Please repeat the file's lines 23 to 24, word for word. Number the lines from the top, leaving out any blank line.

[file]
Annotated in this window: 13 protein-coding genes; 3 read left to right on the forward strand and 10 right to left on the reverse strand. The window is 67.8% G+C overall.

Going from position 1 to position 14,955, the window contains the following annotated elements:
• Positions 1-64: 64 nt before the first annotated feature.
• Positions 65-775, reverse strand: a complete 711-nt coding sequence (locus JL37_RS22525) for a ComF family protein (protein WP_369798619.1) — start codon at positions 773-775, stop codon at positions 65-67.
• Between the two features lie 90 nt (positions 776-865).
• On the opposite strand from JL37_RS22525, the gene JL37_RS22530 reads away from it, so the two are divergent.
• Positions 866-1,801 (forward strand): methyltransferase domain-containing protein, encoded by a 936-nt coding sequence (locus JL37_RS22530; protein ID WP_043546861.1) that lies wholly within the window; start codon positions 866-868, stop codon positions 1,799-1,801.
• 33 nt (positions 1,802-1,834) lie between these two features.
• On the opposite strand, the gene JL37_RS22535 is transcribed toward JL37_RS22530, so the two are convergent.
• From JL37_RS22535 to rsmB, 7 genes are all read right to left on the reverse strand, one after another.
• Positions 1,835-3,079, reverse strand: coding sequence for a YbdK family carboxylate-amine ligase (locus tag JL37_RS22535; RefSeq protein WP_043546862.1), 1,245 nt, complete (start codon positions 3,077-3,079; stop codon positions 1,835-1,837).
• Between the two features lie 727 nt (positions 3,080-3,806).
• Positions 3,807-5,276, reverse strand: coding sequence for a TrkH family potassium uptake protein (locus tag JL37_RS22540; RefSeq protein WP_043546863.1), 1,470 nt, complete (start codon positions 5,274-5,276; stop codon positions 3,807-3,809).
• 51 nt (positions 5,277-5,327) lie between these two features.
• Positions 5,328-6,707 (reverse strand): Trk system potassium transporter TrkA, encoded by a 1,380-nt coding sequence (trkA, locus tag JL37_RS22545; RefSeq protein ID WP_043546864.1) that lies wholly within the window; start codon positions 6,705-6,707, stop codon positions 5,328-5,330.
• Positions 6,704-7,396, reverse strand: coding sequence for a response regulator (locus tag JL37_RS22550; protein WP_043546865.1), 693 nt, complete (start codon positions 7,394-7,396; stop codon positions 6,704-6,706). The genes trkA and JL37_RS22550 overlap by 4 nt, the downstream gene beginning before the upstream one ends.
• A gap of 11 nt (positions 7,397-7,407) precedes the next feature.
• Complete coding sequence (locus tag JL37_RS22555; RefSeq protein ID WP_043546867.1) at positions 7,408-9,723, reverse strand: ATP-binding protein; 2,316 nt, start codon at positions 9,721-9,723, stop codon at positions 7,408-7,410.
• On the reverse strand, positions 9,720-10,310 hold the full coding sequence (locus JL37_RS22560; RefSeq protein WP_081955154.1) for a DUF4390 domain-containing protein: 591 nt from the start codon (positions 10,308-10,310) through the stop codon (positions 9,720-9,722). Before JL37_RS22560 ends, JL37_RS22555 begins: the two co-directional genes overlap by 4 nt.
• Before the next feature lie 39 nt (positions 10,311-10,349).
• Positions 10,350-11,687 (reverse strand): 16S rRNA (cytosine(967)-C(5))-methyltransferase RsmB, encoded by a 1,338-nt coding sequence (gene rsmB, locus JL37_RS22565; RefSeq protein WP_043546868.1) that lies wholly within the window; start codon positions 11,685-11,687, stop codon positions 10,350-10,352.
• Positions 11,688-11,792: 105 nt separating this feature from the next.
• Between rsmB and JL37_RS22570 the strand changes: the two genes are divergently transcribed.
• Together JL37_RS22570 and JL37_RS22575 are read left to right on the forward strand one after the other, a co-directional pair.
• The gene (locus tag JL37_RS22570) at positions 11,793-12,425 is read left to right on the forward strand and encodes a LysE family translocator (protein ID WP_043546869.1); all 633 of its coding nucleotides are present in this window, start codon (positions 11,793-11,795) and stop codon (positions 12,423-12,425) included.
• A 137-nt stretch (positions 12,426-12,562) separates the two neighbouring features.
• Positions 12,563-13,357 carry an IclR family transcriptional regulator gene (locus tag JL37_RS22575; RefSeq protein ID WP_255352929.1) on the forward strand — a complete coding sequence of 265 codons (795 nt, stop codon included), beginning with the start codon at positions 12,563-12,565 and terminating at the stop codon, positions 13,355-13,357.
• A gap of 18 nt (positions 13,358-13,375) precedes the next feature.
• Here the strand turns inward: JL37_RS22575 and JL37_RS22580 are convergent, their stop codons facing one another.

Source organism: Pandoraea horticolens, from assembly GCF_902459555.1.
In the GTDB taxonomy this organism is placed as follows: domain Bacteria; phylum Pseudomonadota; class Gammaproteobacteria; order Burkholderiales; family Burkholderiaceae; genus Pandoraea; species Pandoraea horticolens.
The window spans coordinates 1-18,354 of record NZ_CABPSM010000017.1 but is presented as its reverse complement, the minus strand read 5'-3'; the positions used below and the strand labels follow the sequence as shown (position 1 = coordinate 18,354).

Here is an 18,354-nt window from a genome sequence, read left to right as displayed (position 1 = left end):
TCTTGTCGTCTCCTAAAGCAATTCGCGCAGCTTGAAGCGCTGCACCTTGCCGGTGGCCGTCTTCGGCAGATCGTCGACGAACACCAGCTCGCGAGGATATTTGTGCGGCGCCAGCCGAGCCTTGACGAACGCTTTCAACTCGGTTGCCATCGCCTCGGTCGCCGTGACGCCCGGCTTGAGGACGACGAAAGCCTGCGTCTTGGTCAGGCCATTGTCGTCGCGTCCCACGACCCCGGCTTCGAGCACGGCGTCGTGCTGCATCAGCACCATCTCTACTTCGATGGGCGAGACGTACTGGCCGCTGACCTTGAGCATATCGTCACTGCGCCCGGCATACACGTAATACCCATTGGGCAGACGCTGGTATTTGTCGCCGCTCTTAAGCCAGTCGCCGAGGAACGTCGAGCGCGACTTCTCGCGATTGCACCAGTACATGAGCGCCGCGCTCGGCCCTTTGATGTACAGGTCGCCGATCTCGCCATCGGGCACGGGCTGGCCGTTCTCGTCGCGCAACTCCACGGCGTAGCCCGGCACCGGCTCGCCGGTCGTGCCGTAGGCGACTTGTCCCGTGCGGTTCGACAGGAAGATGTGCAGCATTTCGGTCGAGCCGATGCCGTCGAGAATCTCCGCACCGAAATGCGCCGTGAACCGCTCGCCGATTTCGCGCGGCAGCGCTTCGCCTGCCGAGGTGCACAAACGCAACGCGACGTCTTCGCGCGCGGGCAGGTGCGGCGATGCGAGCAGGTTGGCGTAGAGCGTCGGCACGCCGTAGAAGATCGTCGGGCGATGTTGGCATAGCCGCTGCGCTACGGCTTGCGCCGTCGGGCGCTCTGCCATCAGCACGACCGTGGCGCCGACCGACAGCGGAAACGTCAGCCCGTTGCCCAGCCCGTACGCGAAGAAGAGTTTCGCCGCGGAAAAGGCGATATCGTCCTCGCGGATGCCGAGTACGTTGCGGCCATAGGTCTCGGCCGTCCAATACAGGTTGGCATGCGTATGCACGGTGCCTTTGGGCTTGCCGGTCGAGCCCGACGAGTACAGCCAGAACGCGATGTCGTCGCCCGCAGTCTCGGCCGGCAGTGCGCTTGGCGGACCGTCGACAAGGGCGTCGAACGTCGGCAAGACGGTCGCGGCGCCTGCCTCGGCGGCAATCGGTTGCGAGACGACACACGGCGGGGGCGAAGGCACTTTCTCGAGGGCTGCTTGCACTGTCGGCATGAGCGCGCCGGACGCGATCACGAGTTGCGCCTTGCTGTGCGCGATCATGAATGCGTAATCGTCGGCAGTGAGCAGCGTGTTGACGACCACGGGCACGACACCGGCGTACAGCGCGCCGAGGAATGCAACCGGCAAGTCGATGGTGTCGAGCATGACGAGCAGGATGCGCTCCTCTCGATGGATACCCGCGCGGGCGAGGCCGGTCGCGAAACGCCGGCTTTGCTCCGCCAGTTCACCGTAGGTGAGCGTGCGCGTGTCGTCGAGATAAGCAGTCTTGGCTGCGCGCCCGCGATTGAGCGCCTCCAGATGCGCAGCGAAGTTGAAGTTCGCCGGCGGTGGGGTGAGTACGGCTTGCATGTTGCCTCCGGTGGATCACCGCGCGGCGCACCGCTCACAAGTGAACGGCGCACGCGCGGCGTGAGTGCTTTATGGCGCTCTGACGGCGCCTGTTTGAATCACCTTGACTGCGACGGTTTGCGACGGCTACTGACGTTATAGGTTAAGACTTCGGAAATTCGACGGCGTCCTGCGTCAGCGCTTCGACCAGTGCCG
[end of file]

• Between rsmB and JL37_RS22570 the strand changes: the two genes are divergently transcribed.
• Together JL37_RS22570 and JL37_RS22575 are read left to right on the forward strand one after the other, a co-directional pair.